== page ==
Karel Appel, in context

Karel Appel,  Grande Tete  (1969). On view at the Zwig Foundation Collection.

Karel Appel, Grande Tete (1969). On view at the Zwig Foundation Collection.

Upon entering the West gallery of the Zwig Foundation Collection, one of Karel Appel's signature bold faces stares intensely at us. Though it is initially one of the more eye-catching pieces in the space, a closer look at the other works can provide insights into the complexities of Grande Tete (1969). Across from Appel's vibrant piece sits a work by his contemporary, Op-Artist, Victor Vasarely. Visually, the pieces are contradictory, but when we consider their contextual impetus, we can access a new understanding of the artists' motivations. Furthermore, Appel sought out a variety of influences throughout his career. Art from Africa, the South Pacific, and Indonesia provided many European artists with a new direction through which to pursue their craft. Appel was similarly moved by these works, taking the unsophisticated and unpretentious artistic styles as a prominent motivator behind his work. This space invites us to see Grande Tete within its context; it gives us a glimpse into Appel's world, both through his work and the work of others.

Victor Vasarely,  Monocolor Grey  (1972). On view at the Zwig Foundation Collection.

Victor Vasarely, Monocolor Grey (1972). On view at the Zwig Foundation Collection.

The turn of the twentieth century gave rise to a rebellious attitude in art, and a desire to push it to the avant-garde and beyond. Born in Amsterdam in 1921, Appel was a prominent proponent of this rebellion. He formed and participated in multiple artist collectives, most notably, the innovative group CoBrA. Formed by a group from Copenhagen, Brussels, and Amsterdam, the name is a portmanteau recognizing the artists’ origins. Inspired by the work of artists such as Paul Klee and Joan Miró, CoBrA artists explored a fresh style of art making that allowed for vast stretches of colour and abstracted figures melding human and animal forms. In 1950, Appel moved to Paris where he found international recognition. He began exhibiting around the world from Brussels to Canada, and he was commissioned to create murals throughout numerous public buildings. As his career progressed, so too did his desire to push art to its experimental extreme. His work is lively and rebellious and continues to expand our understanding of human perception and symbolic form.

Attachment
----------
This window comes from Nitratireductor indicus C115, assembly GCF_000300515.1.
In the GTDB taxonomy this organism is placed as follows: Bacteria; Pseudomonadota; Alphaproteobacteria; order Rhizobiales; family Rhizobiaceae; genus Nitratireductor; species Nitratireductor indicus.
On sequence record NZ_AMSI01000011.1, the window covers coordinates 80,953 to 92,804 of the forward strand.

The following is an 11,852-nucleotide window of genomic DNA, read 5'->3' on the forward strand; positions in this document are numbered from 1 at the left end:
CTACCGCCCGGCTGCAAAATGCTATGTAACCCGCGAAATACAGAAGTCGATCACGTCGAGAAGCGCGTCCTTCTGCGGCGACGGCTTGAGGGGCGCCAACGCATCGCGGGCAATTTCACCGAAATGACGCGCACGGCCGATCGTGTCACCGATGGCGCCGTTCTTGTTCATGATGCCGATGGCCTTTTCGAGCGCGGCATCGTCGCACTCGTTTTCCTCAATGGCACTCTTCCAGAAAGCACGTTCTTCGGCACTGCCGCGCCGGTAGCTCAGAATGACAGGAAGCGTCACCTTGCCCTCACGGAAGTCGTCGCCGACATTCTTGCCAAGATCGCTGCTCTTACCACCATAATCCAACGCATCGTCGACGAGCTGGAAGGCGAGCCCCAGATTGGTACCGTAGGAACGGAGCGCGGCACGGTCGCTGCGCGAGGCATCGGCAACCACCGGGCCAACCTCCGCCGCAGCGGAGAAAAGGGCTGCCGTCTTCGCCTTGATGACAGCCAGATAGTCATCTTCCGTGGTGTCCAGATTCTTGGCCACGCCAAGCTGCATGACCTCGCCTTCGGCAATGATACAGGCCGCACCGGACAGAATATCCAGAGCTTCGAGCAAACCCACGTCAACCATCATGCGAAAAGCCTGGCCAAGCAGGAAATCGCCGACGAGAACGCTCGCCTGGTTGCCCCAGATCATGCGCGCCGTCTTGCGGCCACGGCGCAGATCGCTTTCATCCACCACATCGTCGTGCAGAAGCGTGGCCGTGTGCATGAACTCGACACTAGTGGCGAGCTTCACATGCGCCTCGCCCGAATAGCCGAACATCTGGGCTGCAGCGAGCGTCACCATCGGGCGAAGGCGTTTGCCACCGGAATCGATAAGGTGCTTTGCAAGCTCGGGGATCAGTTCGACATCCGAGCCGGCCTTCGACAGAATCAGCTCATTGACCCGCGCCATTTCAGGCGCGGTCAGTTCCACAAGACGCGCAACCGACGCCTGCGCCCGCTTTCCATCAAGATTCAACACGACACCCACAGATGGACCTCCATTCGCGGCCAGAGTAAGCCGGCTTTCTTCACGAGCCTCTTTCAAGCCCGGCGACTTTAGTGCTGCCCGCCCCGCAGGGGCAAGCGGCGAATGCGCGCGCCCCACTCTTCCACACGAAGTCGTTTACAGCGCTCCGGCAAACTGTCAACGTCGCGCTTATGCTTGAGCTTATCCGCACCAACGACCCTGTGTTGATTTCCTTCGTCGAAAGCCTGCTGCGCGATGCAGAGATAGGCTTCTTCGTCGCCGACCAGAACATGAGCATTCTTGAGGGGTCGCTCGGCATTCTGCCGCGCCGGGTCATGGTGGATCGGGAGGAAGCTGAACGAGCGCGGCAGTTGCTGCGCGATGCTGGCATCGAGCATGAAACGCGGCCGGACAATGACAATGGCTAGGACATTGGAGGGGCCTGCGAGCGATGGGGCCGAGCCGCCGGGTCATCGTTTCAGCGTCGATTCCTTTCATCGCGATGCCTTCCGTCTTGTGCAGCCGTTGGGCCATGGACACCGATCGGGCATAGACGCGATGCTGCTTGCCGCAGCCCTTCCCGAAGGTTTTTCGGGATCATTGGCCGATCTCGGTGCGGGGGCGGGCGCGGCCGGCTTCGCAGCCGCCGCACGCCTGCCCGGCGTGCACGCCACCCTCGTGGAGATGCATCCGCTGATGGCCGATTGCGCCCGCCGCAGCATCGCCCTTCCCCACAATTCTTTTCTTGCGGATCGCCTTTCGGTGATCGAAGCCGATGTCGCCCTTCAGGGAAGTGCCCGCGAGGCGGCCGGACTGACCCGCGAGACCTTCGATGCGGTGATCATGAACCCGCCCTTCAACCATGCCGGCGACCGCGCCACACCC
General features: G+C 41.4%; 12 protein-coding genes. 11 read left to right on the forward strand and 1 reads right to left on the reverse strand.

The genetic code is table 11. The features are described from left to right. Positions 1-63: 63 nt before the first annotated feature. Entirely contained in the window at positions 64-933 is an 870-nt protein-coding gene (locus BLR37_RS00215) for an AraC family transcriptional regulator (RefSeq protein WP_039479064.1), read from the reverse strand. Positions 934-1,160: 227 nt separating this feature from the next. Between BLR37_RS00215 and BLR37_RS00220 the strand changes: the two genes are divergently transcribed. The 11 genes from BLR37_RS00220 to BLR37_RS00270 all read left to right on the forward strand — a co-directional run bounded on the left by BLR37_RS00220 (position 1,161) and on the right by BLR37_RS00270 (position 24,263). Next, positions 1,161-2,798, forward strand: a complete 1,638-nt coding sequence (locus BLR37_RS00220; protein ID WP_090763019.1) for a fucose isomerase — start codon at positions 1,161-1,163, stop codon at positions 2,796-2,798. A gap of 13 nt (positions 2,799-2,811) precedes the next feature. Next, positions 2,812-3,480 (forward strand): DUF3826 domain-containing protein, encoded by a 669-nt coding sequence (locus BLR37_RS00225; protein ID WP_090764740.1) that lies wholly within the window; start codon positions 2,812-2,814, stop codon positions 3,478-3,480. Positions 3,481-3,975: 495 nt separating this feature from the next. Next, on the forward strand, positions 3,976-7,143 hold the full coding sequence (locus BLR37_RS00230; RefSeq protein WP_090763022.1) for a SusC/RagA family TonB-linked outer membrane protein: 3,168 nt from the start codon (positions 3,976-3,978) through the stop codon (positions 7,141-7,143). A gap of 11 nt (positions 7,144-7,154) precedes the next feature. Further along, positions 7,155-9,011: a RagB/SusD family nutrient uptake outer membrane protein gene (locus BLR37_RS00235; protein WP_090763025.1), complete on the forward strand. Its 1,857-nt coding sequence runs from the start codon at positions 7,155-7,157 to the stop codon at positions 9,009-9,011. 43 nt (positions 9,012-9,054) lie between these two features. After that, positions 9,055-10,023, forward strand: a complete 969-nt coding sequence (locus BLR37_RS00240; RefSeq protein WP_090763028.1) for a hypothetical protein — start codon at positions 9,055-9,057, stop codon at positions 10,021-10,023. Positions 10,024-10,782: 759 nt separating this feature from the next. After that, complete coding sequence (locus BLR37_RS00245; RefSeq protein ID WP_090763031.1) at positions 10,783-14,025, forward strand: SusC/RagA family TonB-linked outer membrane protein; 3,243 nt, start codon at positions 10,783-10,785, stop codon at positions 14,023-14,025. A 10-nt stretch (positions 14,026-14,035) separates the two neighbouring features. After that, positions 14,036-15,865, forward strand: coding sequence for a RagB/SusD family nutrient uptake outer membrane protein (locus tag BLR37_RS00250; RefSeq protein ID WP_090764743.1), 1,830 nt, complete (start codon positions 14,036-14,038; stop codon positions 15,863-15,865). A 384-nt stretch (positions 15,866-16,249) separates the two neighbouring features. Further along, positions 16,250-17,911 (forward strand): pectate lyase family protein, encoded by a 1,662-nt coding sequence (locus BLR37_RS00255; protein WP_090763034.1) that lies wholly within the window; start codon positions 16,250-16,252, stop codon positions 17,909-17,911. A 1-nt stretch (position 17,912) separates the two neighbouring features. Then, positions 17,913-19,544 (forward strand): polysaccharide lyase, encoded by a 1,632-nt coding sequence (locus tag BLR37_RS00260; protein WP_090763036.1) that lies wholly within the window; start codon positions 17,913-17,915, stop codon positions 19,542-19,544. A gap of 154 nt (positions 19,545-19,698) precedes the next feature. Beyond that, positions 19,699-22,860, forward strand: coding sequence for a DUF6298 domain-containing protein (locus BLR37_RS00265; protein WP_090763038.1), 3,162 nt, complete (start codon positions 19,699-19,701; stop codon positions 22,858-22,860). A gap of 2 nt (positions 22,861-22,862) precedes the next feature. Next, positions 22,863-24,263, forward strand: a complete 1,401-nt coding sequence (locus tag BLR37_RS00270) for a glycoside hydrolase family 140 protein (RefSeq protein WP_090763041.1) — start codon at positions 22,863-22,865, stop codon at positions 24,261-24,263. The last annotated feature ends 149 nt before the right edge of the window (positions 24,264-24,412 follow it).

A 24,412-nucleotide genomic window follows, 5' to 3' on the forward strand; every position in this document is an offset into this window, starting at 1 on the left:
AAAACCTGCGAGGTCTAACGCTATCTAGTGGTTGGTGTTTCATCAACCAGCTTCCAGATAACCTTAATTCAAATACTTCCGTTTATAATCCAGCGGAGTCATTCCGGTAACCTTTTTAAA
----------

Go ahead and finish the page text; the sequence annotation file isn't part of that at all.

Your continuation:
Though he is well known for his signature checkered pieces, Victor Vasarely began working in Abstract Expressionism and Surrealism. Vasarely explored what was possible through his canvas, pushing forms to new extremes to create optical effects and new visual languages. By altering human and animal forms, both Vasarely and Appel sought to push against tradition. Through his painting and mural work, Appel created expressionistic forms that challenge established customs within art history. His work is both visually appealing and mentally demanding, a quality shared with the work of Vasarely. Though their work may seem oppositional in many ways, both artists provide us with a space in which to expand our visual understanding of the world. Both artists create an opportunity to investigate shape, form, and colour, confronting tradition with new perspectives.

Works from the South Pacific collected during Helen & Walter’s travels. On view at the Zwig Foundation Collection.

Works from the South Pacific collected during Helen & Walter’s travels. On view at the Zwig Foundation Collection.

Furthermore, within the Zwig Collection, we are offered the opportunity to examine what was a significant artistic influence for many artists. Both the way of life and the tribal and artistic motifs common in Africa, Indonesia, and the South Pacific have long been an influence within European art. Artists such as Paul Gauguin and Pablo Picasso have appropriated aspects of many cultures within their art, creating a groundbreaking move within Modernism. Such work that was neither pretentious or sophisticated also acted as a significant influence for Karel Appel. In Grande Tete, we can see this influence emerge. Appel does not focus on anatomical accuracy, but rather, he uses his paintbrush to create a passionate and suggestive portrait. It is the face of emotion and expression; it is a face that places inner turmoil and feeling on its exterior and uses a structure as only a loose suggestion. Inspired by a variety of what was once called “primitive” art, Karel Appel creates work that is complex and captivating. His paintings draw us in, not because we can recognize the eyes we look into, but because we do not.

Karel Appel,  Grande Tete  (1969). Detail.

Karel Appel, Grande Tete (1969). Detail.

Within the context of Karel Appel's contemporaries and influences, the Zwig Collection brings his work into art history. In this space, his intentions are more palpable and his interests more apparent. Appel was never concerned with logical and structured depictions of reality; instead, he was interested in pushing human and animal forms to their passionate and expressive limits. This painting, in particular, demonstrates the expressive features of the human face. The eyes, nose, and mouth are powerful features that offer us access to the inner workings of those at whom we look.